Martin Luther and Mormonism

Don't Read ThisIn the early 1500’s, a man named Martin Luther figured out something important — the Roman Catholic Church, of which he was a devout member, was abusing its power. Among other things, the church was selling — for money — forgiveness and passes to heaven.

Luther could see that the Church was in error because Luther had thoroughly studied the Holy Bible.

In Luther’s day, the Catholic lay-people knew little of what was in the Bible. The Catholic clergy used a Bible written in Latin, a language that the common people did not speak or read. The clergy, by keeping the Bible to themselves in this way, were free to misinterpret the holy book to their own benefit — and thus they did.

In an attempt to end the wrongful practices of the Church upon the people, Luther himself translated the Bible into German. Though he did not, at the time, particularly agree that a few of the books belonged in the Bible, he did not presume to add to, nor take away from, the Bible as it was. He translated God’s Word, making it accessible to the masses.

Skip ahead three centuries. In the early 1800’s, a man named Joseph Smith produced a book called the Book of Mormon, which condemned the Catholic Church for its errors, calling it the “great and abominable church”. It should be understood that the “Reformation”, a movement that had started with Martin Luther, would have been widely recognized by Smith’s day.

This is a good time to add just a little more information about the Reformation. According to Theopedia.com,

“The theology of the Reformers departed from the Roman Catholic Church primarily on the basis of three great principles:

* Sole authority of Scripture,
* Justification by faith alone, and
* Priesthood of the believer. ”

In other words, in the view of the Reformers (who had read and studied the Bible for themselves), where the Catholic Church was most errant was in

1- Going above/around the Bible for spiritual/religious doctrine
2- Teaching that justification had more requirements than faith in Christ
3- Claiming exclusive “priesthood” for the religious elite, rather than for each born-again believer (1 Peter 2:9).

Joseph Smith and his Book of Mormon claimed that the Catholic Church had erred by taking many “plain and precious truths” from the Bible, and that he was the one to restore those truths. This post is not going to address his work on the Bible, other than to state that it is easy to prove that what Joseph “restored” came from his creative imagination and desire to prove himself a prophet.

The question for this post is, given that Mormonism in its inception considered the Catholic Church to be the church of the devil (or at least the main face of said church), why has it done the exact same thing?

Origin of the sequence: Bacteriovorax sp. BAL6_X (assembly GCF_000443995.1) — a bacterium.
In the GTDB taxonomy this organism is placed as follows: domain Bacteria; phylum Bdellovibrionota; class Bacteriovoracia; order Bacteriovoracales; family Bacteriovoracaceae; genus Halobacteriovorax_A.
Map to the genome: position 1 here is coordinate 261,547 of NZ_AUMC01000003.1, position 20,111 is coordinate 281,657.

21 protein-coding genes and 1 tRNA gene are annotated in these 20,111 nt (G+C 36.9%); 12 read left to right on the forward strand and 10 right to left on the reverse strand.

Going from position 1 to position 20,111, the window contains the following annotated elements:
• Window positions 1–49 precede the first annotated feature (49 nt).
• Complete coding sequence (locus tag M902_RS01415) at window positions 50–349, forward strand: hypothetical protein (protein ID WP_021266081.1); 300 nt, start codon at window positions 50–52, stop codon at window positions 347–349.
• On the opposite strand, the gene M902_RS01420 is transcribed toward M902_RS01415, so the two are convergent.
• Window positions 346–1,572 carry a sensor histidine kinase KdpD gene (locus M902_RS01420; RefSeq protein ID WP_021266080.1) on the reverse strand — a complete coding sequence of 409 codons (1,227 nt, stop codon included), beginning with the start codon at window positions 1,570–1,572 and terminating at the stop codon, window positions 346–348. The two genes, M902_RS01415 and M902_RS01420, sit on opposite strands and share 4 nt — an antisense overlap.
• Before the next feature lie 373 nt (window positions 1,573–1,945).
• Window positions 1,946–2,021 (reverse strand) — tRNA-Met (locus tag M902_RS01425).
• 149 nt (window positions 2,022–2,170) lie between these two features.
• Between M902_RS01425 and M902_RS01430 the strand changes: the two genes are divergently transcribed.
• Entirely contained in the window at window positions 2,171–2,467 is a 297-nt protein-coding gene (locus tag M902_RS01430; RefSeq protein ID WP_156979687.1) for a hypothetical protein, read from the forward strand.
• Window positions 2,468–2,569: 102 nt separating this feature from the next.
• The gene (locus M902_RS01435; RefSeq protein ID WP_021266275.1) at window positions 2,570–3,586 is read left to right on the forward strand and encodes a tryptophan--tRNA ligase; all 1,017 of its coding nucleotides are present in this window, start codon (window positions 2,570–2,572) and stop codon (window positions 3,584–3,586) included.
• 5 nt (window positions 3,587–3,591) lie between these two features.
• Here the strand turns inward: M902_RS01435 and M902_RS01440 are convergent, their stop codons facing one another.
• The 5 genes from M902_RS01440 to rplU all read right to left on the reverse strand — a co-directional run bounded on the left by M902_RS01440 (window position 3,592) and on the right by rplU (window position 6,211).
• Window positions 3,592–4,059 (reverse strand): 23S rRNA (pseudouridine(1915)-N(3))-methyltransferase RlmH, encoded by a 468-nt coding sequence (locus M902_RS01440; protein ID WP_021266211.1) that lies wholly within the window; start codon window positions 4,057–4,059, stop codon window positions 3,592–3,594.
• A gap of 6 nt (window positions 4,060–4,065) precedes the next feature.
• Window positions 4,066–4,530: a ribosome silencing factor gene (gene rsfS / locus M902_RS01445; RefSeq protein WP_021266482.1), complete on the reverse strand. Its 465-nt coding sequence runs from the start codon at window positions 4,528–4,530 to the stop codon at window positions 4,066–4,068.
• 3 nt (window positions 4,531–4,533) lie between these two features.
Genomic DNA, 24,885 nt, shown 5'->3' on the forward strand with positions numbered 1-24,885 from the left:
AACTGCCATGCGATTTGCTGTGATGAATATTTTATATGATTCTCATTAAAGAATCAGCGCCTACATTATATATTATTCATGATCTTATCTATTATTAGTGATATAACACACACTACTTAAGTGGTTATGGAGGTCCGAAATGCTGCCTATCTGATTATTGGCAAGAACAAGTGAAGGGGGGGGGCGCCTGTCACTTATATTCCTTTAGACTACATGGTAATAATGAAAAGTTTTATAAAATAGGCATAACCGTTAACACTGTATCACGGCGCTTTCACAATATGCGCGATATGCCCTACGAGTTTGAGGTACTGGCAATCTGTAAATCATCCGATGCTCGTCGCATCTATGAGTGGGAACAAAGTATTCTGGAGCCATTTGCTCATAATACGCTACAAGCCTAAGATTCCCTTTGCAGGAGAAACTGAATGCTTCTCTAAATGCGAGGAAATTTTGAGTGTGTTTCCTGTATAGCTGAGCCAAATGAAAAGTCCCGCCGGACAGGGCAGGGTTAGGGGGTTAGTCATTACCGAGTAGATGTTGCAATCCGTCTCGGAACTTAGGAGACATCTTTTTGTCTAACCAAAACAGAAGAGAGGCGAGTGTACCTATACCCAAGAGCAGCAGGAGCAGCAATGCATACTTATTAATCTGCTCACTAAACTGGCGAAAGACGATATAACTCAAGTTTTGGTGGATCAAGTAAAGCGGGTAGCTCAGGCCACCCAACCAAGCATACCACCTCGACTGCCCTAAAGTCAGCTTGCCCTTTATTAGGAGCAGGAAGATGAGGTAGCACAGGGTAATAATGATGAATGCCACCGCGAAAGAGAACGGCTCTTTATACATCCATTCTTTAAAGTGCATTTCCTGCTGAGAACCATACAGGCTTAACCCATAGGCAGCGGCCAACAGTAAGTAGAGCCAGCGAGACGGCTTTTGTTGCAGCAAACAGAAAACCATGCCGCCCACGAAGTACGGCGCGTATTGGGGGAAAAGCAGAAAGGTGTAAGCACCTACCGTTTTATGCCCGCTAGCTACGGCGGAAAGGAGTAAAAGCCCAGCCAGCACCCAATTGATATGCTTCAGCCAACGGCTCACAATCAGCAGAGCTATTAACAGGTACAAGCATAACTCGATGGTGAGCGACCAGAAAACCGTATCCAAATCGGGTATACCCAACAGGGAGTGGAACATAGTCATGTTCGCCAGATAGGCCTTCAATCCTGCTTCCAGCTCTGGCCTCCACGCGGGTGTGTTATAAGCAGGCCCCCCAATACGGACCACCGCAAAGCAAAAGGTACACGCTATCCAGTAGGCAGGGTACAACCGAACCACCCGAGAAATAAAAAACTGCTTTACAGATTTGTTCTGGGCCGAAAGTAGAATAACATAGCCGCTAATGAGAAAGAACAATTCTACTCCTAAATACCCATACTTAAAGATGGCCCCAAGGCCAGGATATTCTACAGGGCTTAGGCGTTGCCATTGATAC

Specifically:

1- The Mormon Church claims that there is authority over and above the Bible: the Book of Mormon, the Doctrine and Covenants, the Pearl of Great Price (all produced by Joseph Smith), and the teachings of the LDS authority figures.
2- The Mormon Church has added to faith many other requirements.
3- The Mormon Church teaches that priesthood is only for worthy LDS male members.

The Catholic Church was able to keep its people subjugated to the Church, its leadership, and its false teachings by keeping them away from a knowledge of the Holy Bible.

Martin Luther, by exposing people to the biblical gospel and making the Bible more accessible, freed people financially, emotionally, and spiritually from the religious wrong-doings of the Roman Catholic religion.

The Mormon Church keeps its people subjugated to the Church, its leadership, and its false teachings by keeping them away from a knowledge of the Holy Bible.

The LDS have the Bible in their homes, in their own language. But their religion still keeps the Bible truth out of their minds and hearts in at least five ways:

1- The LDS religion insists that the Bible can not be trusted (cf. the 8th Article of Faith).

2- The LDS religion has created and taught new definitions for terms in the Bible, so that when a Mormon reads the Bible, s/he is confused. Some examples of this are the teachings a) that there are two God the Father’s (one above the other), b )that “salvation” equals universal resurrection by grace, distinguished from exaltation by works/merit, and c) that ‘priesthood’ is an authority or power that gets handed down from one faithful (to the church) Mormon man to another.

3- The LDS religion emphasizes Book of Mormon reading over Bible reading. The Book of Mormon contains plagiarized sections of the KJV Bible, with minor wording removed or inserted. It contains Bible stories with new character names and reworked story details. It also contains separated and recombined Bible passages. Because a Mormon is typically more familiar with the Book of Mormon than the Bible, Bible comprehension is negatively affected by the reader’s Book-of-Mormon ‘lenses’.